This week is Back Care Awareness Week, an event to highlight the importance of looking after your back health – helping to support the vital structure that supports us every day. An estimated 80% of the population will suffer from lower back pain at some point, which also accounts for the single largest cause of disability in the UK.
This year, the importance of back care is been more important than ever, with millions of people having swapped offices for armchairs, and desks for their dining tables. Whereas offices are typically kitted out to ergonomically support your body, makeshift workspaces at home can take their toll on posture, putting strain on your joints and muscles which can cause aches to creep in. If this sounds like you, you are not alone. A study by BUPA showed that as many as two-thirds of British homeworkers are in pain as a result of their adapted workspaces.
Discomfort is your body’s way of getting your attention to prevent serious damage, so should not be ignored. Poor posture puts increased strain on muscles in your neck and back, as they are forced to work harder supporting the weight of your head. Efforts by the immune system to restore these tired muscles can cause inflammation, which over time could lead to arthritis of nearby joints.
Rather than relying on painkillers for back pain, now known to be ineffective and potentially harmful for long-term chronic pain, lifestyle changes and space adaptions are key to preserving your joint health, as well as your workplace wellbeing.
Start your day with a stretch
Try to incorporate a good daily stretch into your morning routine. Just a few minutes manipulating the joints you use the most such as your back, knees, hips and elbows, will warm them up for the day ahead and help protect against injury.
Are you sitting comfortably?
When spending long periods of the day sat at a desk, it’s important to check the height of your chair. Too low, and it will put pressure on your knees and hips as you bend to get in and out of it. However, if it is too high it will cause your back and neck to ache as you hunch over to write or type. Ideally, you should be able to sit on your chair with your legs firmly on the ground and elbows rested comfortably on the table at a 90-degree angle.
Make the space work for you
The human head isn’t designed to stare downwards for long hours at a time and these prolonged periods of neck flexion and poor posture can lead to back pain and stiffness. Ensure that your computer screen is at eye level while sitting up with your back straight. If working from a laptop you can improvise by propping it up on a stack of books, while investing in a remote keyboard to prevent hunching over.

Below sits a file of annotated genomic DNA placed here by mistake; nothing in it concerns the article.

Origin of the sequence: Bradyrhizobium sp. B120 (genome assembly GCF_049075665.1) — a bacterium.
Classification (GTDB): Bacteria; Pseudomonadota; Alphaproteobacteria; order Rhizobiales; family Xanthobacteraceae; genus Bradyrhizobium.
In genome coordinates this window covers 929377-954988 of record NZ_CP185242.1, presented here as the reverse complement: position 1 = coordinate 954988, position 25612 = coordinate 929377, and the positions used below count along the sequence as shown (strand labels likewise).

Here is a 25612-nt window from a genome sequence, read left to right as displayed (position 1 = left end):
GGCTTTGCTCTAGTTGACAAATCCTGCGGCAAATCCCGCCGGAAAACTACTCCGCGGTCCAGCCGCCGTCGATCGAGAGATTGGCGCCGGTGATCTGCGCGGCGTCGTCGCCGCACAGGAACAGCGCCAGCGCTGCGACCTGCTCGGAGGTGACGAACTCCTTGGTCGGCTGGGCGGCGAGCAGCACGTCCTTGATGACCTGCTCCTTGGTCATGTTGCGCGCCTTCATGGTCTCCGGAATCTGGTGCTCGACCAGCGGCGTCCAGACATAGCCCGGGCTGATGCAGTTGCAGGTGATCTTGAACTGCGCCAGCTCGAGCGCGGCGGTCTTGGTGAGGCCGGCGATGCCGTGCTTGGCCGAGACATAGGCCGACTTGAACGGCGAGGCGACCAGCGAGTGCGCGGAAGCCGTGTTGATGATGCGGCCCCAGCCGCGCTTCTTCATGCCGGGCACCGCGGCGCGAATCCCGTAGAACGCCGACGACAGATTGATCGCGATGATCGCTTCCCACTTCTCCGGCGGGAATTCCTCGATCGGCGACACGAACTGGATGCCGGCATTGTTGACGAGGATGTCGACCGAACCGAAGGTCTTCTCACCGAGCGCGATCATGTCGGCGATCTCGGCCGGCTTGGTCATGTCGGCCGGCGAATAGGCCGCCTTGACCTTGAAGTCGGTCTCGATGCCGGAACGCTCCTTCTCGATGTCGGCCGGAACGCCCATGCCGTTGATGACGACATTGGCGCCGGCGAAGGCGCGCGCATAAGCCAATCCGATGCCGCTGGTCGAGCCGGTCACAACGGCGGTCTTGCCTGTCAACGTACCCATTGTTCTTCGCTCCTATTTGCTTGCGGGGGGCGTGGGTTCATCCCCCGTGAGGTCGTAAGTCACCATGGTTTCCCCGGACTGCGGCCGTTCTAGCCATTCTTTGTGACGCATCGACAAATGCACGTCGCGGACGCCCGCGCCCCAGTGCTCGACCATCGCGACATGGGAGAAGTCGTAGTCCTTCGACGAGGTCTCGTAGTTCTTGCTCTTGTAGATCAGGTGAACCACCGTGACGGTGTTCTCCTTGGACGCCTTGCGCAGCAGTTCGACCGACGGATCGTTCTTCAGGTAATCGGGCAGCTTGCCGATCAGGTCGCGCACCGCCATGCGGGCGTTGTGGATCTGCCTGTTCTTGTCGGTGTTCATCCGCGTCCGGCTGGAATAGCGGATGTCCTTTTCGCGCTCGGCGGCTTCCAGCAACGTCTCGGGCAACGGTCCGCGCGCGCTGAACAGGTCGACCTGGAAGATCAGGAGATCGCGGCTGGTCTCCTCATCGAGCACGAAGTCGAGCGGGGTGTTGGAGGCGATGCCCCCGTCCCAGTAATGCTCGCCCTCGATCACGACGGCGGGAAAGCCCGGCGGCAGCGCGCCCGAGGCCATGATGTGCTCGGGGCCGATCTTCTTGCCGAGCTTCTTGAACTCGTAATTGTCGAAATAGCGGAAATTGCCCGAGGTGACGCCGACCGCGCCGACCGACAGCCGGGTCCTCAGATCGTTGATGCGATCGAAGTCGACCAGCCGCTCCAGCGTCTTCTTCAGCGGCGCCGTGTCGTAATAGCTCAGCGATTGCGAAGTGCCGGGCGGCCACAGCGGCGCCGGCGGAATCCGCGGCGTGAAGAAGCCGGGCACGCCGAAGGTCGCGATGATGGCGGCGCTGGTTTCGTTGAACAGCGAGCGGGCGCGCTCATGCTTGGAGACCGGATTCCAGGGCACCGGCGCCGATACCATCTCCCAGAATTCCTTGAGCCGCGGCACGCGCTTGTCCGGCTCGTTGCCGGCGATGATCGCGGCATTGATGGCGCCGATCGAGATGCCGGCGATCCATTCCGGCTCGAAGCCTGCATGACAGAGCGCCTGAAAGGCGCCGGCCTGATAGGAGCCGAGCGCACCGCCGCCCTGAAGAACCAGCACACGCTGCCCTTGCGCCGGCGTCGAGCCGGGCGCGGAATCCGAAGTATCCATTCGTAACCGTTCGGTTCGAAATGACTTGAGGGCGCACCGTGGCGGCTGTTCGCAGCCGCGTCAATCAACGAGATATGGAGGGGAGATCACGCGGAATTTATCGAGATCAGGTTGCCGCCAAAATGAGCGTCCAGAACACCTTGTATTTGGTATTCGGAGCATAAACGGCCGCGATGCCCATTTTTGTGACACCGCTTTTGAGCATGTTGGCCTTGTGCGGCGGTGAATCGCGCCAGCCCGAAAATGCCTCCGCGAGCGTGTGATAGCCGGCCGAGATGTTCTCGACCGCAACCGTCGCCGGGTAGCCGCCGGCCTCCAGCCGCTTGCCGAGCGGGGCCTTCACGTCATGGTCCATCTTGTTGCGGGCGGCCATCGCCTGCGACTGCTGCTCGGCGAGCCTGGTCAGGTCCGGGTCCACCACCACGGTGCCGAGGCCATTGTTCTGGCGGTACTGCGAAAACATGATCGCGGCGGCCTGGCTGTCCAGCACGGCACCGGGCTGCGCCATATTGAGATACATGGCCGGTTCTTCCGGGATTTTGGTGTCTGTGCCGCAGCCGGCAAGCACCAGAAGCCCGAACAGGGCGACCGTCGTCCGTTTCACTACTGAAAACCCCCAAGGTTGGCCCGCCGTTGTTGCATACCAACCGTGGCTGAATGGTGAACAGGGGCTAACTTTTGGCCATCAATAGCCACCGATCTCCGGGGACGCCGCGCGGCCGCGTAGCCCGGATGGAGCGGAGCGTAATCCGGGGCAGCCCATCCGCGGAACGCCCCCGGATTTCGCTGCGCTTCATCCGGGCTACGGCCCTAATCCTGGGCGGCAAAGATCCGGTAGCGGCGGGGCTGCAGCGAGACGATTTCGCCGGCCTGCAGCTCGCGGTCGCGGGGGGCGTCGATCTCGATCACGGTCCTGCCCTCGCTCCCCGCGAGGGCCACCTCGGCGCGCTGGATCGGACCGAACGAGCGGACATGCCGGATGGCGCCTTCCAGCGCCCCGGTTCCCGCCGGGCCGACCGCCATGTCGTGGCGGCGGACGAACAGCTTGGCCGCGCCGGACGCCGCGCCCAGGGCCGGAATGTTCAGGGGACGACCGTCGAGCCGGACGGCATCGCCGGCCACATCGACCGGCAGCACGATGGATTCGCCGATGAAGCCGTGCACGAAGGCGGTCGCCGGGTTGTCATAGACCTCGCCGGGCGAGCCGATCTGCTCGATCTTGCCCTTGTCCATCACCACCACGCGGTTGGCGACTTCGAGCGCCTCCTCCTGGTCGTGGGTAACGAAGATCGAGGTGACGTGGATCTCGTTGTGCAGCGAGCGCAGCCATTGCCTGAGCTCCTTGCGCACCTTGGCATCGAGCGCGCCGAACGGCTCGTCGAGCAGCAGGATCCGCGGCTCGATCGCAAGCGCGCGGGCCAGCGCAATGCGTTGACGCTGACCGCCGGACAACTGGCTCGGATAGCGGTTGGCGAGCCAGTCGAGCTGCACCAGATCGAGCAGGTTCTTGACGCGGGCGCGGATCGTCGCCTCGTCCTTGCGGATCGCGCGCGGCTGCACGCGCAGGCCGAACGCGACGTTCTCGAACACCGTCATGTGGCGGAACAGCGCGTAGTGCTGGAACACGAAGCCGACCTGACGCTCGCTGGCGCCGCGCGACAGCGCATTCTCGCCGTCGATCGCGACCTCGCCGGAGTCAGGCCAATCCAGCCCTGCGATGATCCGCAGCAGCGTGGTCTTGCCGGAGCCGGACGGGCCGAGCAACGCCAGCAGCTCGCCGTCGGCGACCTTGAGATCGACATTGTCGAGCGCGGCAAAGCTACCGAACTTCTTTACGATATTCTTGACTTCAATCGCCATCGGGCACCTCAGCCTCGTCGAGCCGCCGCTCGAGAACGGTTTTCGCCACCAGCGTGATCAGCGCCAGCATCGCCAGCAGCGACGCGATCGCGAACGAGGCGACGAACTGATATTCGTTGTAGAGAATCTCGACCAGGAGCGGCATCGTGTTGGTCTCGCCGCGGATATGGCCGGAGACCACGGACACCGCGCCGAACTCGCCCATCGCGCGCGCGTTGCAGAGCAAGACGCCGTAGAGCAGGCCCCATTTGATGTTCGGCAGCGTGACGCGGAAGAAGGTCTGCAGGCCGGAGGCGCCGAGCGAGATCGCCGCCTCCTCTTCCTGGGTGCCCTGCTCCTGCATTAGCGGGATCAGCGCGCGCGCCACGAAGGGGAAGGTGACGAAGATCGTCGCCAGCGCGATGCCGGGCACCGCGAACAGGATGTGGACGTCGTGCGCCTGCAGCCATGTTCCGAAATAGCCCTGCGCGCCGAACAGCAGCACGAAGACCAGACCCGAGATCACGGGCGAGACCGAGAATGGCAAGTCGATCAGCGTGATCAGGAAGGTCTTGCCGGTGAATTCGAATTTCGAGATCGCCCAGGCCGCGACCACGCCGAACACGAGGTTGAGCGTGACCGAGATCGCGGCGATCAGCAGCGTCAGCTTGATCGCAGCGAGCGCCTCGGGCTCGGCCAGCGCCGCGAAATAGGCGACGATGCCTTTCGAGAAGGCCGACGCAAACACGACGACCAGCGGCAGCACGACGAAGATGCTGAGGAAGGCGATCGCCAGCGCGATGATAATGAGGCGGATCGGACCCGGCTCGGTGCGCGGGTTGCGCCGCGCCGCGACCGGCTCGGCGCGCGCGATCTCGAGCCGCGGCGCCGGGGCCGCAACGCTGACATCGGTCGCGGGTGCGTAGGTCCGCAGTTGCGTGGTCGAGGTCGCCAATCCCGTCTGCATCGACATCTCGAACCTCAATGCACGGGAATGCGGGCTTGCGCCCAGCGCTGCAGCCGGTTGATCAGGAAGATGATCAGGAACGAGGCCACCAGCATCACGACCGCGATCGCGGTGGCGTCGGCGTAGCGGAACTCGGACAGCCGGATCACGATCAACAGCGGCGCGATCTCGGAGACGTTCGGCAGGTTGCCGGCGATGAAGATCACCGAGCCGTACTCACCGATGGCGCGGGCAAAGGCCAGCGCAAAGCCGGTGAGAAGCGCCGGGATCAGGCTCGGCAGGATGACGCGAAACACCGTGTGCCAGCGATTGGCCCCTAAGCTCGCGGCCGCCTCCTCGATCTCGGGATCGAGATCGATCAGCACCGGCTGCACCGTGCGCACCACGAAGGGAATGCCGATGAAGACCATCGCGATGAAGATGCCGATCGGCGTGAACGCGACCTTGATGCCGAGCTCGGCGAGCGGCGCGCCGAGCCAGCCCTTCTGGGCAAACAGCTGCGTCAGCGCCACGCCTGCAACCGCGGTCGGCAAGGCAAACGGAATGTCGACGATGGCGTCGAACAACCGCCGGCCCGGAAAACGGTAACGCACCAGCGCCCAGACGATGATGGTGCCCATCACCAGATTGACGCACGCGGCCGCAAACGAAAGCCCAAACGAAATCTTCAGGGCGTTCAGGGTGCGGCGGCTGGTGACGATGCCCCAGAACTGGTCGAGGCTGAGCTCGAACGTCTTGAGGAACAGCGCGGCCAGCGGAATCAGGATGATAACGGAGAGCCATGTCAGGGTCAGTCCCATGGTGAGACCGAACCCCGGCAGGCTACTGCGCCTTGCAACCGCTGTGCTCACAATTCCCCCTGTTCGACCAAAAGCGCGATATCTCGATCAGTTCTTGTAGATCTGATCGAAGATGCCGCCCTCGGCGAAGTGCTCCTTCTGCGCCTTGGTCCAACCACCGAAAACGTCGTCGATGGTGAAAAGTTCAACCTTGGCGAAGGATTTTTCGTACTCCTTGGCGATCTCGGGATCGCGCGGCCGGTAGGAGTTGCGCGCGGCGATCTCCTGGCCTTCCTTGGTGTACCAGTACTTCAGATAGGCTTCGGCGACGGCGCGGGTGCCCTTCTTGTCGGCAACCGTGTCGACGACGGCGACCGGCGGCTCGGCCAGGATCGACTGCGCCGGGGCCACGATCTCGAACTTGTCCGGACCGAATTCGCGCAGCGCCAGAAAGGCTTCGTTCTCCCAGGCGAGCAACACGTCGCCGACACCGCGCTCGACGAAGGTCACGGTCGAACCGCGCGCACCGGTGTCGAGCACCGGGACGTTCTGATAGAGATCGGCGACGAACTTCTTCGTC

Supplement your diet
Consider taking a joint pain supplement to protect and restore affected joints. A supplement that has shown a lot of promise in recent years is GOPO. It’s the only rose-hip derived supplement to be supported by numerous published studies and is proven to effectively reduce joint pain. Recent research into active, healthy adults also found that 12 weeks of GOPO supplementation led to improved mobility, while potentially helping to reduce the degeneration of cartilage.
Don’t be static
Remember to take time throughout the day to move around and keep your joints feeling limber and mobile. Whether it be a short walk during lunch, or a lap of the garden while your tea brews – even short periods of activity helps to encourage blood flow, decrease stiff muscles and relieve tired joints, all whilst keeping you mentally fresh and focussed.
Just like the rest of you, your back muscles tense up when you start to feel you are under pressure. That uncomfortable twinge can lead to us feeling even more fraught – and a vicious cycle forms. Stress also causes your levels of the hormone cortisol to soar, which increases inflammation in the body. If you’re beginning to feel stressed, consider clearing your mind with a short walk or some fresh air.
Consultant rheumatologist Dr Rod Hughes suggests: ‘If you do experience lower back pain, there are effective drug-free alternatives. There is a large body of evidence supporting the use of GOPO, a compound derived from rose-hip, in musculoskeletal conditions, with research indicating that it can effectively relieve acute exacerbations of chronic back pain. The natural anti-inflammatory properties of GOPO make it a viable replacement to paracetamol in cases of non-specific lower back pain, without the risk of harmful side effects.’
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